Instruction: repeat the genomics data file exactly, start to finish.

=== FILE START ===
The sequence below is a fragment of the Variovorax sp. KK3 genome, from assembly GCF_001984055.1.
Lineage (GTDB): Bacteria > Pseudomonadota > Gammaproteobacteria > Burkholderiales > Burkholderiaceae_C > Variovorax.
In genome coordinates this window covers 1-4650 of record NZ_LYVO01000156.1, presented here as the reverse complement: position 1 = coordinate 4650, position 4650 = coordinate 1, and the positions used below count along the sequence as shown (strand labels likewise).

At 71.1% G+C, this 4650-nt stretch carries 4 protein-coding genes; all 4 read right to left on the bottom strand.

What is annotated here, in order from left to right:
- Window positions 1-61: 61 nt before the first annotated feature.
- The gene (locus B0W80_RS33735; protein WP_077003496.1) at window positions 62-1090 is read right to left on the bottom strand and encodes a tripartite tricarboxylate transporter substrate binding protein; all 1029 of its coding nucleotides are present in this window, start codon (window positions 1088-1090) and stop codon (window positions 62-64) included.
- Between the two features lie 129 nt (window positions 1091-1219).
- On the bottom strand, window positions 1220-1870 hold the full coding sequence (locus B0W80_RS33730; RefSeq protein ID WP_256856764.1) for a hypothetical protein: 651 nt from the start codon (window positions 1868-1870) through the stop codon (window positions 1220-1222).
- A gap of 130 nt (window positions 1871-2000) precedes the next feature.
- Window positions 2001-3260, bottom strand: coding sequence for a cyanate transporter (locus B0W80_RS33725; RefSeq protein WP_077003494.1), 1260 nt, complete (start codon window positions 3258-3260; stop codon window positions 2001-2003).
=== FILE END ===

The sequence below is a fragment of the Variovorax sp. KK3 genome, from assembly GCF_001984055.1.
Lineage (GTDB): Bacteria > Pseudomonadota > Gammaproteobacteria > Burkholderiales > Burkholderiaceae_C > Variovorax.
In genome coordinates this window covers 1-4650 of record NZ_LYVO01000156.1, presented here as the reverse complement: position 1 = coordinate 4650, position 4650 = coordinate 1, and the positions used below count along the sequence as shown (strand labels likewise).

At 71.1% G+C, this 4650-nt stretch carries 4 protein-coding genes; all 4 read right to left on the bottom strand.

What is annotated here, in order from left to right:
- Window positions 1-61: 61 nt before the first annotated feature.
- The gene (locus B0W80_RS33735; protein WP_077003496.1) at window positions 62-1090 is read right to left on the bottom strand and encodes a tripartite tricarboxylate transporter substrate binding protein; all 1029 of its coding nucleotides are present in this window, start codon (window positions 1088-1090) and stop codon (window positions 62-64) included.
- Between the two features lie 129 nt (window positions 1091-1219).
- On the bottom strand, window positions 1220-1870 hold the full coding sequence (locus B0W80_RS33730; RefSeq protein ID WP_256856764.1) for a hypothetical protein: 651 nt from the start codon (window positions 1868-1870) through the stop codon (window positions 1220-1222).
- A gap of 130 nt (window positions 1871-2000) precedes the next feature.
- Window positions 2001-3260, bottom strand: coding sequence for a cyanate transporter (locus B0W80_RS33725; RefSeq protein WP_077003494.1), 1260 nt, complete (start codon window positions 3258-3260; stop codon window positions 2001-2003).